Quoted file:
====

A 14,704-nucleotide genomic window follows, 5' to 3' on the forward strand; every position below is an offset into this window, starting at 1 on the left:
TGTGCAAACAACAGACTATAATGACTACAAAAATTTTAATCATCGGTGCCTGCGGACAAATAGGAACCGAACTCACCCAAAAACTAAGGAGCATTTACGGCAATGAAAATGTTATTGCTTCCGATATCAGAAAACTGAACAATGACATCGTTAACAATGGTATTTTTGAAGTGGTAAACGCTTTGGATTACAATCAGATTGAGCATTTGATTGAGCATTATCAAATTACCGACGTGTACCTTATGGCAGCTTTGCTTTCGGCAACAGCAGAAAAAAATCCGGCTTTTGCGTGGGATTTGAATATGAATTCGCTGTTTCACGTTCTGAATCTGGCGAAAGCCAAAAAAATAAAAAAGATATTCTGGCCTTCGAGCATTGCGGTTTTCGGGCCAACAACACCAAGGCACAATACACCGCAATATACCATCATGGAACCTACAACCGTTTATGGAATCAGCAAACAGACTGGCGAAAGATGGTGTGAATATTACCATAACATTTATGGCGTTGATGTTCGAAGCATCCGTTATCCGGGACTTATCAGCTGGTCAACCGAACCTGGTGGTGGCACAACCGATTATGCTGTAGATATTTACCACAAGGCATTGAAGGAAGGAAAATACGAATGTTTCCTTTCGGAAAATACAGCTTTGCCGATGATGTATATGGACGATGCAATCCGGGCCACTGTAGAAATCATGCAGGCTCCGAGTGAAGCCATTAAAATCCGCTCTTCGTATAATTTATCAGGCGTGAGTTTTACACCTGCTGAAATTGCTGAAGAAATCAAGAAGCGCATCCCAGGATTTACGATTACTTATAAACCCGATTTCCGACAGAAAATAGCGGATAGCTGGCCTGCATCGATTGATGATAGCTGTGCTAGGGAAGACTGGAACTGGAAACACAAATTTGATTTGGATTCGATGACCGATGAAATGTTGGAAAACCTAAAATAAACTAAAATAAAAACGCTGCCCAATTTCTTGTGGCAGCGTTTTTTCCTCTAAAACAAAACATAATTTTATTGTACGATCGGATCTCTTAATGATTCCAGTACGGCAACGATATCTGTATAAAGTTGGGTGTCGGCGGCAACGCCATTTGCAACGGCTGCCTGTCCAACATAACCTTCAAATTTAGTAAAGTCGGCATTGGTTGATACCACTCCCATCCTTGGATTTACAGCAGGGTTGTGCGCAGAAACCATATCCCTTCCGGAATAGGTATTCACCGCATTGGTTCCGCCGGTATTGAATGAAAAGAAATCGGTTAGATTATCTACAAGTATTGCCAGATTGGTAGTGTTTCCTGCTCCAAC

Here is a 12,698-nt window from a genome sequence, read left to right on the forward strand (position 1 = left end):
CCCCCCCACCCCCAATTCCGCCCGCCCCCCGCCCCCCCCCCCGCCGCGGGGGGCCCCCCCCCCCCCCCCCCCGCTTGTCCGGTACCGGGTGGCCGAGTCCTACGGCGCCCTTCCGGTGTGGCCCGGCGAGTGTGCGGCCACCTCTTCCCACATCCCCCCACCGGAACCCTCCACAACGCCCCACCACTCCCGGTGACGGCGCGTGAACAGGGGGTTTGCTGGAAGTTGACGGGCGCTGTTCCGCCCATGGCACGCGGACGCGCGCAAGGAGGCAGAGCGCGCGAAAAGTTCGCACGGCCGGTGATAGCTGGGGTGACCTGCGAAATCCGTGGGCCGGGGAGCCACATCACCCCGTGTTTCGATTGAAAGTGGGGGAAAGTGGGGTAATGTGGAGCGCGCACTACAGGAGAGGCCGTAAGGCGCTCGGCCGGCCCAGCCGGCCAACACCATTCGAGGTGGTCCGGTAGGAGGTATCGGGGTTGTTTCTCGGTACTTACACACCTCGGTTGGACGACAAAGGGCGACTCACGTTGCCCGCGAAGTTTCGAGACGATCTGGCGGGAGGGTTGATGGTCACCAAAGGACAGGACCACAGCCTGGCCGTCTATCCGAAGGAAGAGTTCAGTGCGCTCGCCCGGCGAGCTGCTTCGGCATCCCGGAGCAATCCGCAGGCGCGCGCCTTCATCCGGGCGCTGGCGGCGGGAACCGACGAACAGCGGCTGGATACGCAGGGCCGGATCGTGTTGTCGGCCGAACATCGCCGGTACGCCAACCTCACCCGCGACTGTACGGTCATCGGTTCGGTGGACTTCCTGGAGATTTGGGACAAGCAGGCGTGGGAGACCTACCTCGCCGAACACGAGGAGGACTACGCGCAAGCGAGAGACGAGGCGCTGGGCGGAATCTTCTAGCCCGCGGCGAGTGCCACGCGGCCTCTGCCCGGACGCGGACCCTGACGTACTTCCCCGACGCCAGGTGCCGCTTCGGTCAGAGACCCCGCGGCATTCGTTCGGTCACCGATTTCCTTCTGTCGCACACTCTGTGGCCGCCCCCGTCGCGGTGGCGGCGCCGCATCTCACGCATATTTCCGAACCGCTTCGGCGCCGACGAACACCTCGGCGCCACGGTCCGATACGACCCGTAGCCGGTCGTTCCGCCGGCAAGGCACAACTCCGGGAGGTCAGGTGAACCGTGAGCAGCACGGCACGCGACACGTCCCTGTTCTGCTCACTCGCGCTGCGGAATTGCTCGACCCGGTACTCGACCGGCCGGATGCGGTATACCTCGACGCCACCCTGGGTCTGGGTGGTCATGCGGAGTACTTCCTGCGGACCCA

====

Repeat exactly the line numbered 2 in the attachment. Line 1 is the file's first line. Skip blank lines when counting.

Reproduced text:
TGTGCAAACAACAGACTATAATGACTACAAAAATTTTAATCATCGGTGCCTGCGGACAAATAGGAACCGAACTCACCCAAAAACTAAGGAGCATTTACGGCAATGAAAATGTTATTGCTTCCGATATCAGAAAACTGAACAATGACATCGTTAACAATGGTATTTTTGAAGTGGTAAACGCTTTGGATTACAATCAGATTGAGCATTTGATTGAGCATTATCAAATTACCGACGTGTACCTTATGGCAGCTTTGCTTTCGGCAACAGCAGAAAAAAATCCGGCTTTTGCGTGGGATTTGAATATGAATTCGCTGTTTCACGTTCTGAATCTGGCGAAAGCCAAAAAAATAAAAAAGATATTCTGGCCTTCGAGCATTGCGGTTTTCGGGCCAACAACACCAAGGCACAATACACCGCAATATACCATCATGGAACCTACAACCGTTTATGGAATCAGCAAACAGACTGGCGAAAGATGGTGTGAATATTACCATAACATTTATGGCGTTGATGTTCGAAGCATCCGTTATCCGGGACTTATCAGCTGGTCAACCGAACCTGGTGGTGGCACAACCGATTATGCTGTAGATATTTACCACAAGGCATTGAAGGAAGGAAAATACGAATGTTTCCTTTCGGAAAATACAGCTTTGCCGATGATGTATATGGACGATGCAATCCGGGCCACTGTAGAAATCATGCAGGCTCCGAGTGAAGCCATTAAAATCCGCTCTTCGTATAATTTATCAGGCGTGAGTTTTACACCTGCTGAAATTGCTGAAGAAATCAAGAAGCGCATCCCAGGATTTACGATTACTTATAAACCCGATTTCCGACAGAAAATAGCGGATAGCTGGCCTGCATCGATTGATGATAGCTGTGCTAGGGAAGACTGGAACTGGAAACACAAATTTGATTTGGATTCGATGACCGATGAAATGTTGGAAAACCTAAAATAAACTAAAATAAAAACGCTGCCCAATTTCTTGTGGCAGCGTTTTTTCCTCTAAAACAAAACATAATTTTATTGTACGATCGGATCTCTTAATGATTCCAGTACGGCAACGATATCTGTATAAAGTTGGGTGTCGGCGGCAACGCCATTTGCAACGGCTGCCTGTCCAACATAACCTTCAAATTTAGTAAAGTCGGCATTGGTTGATACCACTCCCATCCTTGGATTTACAGCAGGGTTGTGCGCAGAAACCATATCCCTTCCGGAATAGGTATTCACCGCATTGGTTCCGCCGGTATTGAATGAAAAGAAATCGGTTAGATTATCTACAAGTATTGCCAGATTGGTAGTGTTTCCTGCTCCAAC